“Every note must stand alone, i.e., the performed services must be documented at the outset. Delayed written explanations will be considered. They serve for clarification only and cannot be used to add and authenticate services billed and not documented at the time of service or to retrospectively substantiate medical necessity. For that, the medical record must stand on its own with the original entry corroborating that the service was rendered and was medically necessary.”
Compliance Tips: Again, addenda to the medical record should not be a normal practice—these should be the exception and not the rule. Coders responsible for reviewing documentation should be cognizant of providers who demonstrate patterns of insufficient documentation that necessitate addenda. It’s also important to remember that medical record addenda need to be made to the original medical record, not just to the billing copy.
Medicare Comment No. 4
“All entries must be legible to another reader to a degree that a meaningful review may be conducted. All notes should be dated, preferably timed, and signed by the author.”
Compliance Tips: Legibility of medical record documentation is not just a billing issue; it’s a patient care issue. Illegible documentation may result in medication errors and incorrect diagnoses being assigned to the patient. The medical record must be legible to an individual who is not familiar with the provider’s handwriting. Notes should be timed and dated appropriately, as well. The timing of a medical record note is especially important in inpatient charts, emergency department settings, trauma settings, and critical care units. It’s especially critical for the service provider’s identity to be legible. Signatures also should include the provider’s credentials.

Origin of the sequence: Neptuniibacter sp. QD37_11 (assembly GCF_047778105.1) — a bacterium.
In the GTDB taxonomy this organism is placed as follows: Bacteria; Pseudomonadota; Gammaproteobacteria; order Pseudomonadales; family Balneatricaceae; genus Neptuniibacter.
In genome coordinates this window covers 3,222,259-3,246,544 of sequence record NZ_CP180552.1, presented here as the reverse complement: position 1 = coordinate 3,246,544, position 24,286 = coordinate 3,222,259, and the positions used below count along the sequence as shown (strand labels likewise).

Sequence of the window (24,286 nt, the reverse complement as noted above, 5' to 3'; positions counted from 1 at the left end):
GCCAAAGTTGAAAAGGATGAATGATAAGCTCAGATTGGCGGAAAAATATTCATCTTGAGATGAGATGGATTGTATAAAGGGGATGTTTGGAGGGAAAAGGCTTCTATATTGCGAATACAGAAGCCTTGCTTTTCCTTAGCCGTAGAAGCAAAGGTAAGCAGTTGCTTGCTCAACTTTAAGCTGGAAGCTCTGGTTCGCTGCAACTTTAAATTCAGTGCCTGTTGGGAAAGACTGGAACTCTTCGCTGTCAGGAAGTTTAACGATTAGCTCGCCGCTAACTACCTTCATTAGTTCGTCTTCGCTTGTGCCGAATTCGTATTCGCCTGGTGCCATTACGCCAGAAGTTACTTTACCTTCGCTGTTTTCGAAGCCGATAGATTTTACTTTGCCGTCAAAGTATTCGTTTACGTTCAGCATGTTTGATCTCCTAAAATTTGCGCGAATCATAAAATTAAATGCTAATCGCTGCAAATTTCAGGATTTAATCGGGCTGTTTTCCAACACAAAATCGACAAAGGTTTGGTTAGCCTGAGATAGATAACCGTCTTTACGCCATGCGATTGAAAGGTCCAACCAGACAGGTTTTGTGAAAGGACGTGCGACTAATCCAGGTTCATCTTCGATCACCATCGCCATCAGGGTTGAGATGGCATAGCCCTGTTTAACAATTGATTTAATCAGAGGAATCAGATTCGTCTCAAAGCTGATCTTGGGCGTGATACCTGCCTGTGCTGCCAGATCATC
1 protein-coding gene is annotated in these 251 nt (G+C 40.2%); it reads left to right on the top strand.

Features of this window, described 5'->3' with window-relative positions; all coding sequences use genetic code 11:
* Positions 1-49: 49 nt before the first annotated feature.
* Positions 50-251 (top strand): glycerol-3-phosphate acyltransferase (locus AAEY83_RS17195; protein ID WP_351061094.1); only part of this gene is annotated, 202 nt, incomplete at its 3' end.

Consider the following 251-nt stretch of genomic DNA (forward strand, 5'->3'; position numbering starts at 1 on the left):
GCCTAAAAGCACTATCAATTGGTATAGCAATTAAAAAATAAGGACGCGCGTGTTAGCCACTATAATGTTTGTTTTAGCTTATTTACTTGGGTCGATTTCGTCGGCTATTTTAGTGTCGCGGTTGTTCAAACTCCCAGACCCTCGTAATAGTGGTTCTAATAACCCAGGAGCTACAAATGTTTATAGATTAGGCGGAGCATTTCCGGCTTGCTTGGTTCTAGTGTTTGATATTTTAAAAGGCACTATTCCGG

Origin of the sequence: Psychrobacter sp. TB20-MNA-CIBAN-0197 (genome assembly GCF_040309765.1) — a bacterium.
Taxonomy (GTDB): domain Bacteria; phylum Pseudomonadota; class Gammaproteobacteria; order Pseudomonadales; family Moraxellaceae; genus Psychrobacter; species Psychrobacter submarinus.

Medicare Comment No. 5
“Documentation is considered cloned when each entry in the medical record for a patient is worded exactly alike or similar to the previous entries. Cloning also occurs when medical documentation is exactly the same from patient to patient. It would not be expected that every patient had the exact same problem, symptoms, and required the exact same treatment.”
“Cloned documentation does not meet medical necessity requirements for coverage of services rendered due to the lack of specific, individual information. All documentation in the medical record must be specific to the patient and her/his situation at the time of the encounter. Cloning of documentation is considered a misrepresentation of the medical necessity requirement for coverage of services. Identification of this type of documentation will lead to denial of services for lack of medical necessity and recoupment of all overpayments made.”
Compliance Tips: Templates certainly are useful tools, but providers must use caution when applying “templated” language. Specifically, (although it may seem obvious) providers must ensure that what is being represented in the medical record actually took place and isn’t something the provider normally does, but may not have done for that particular patient.
Robert A. Pelaia, Esq., CPC, CPCO, is senior university counsel for health affairs at the University of Florida College of Medicine in Jacksonville, Fla. He is certified as a Health Care Law Specialist by the Florida Bar Board of Legal Specialization and Education, serves on AAPC’s Legal Advisory Board, and was a 2011-2013 AAPC National Advisory Board member. Pelaia is a member of the Jacksonville River City, Fla., local chapter.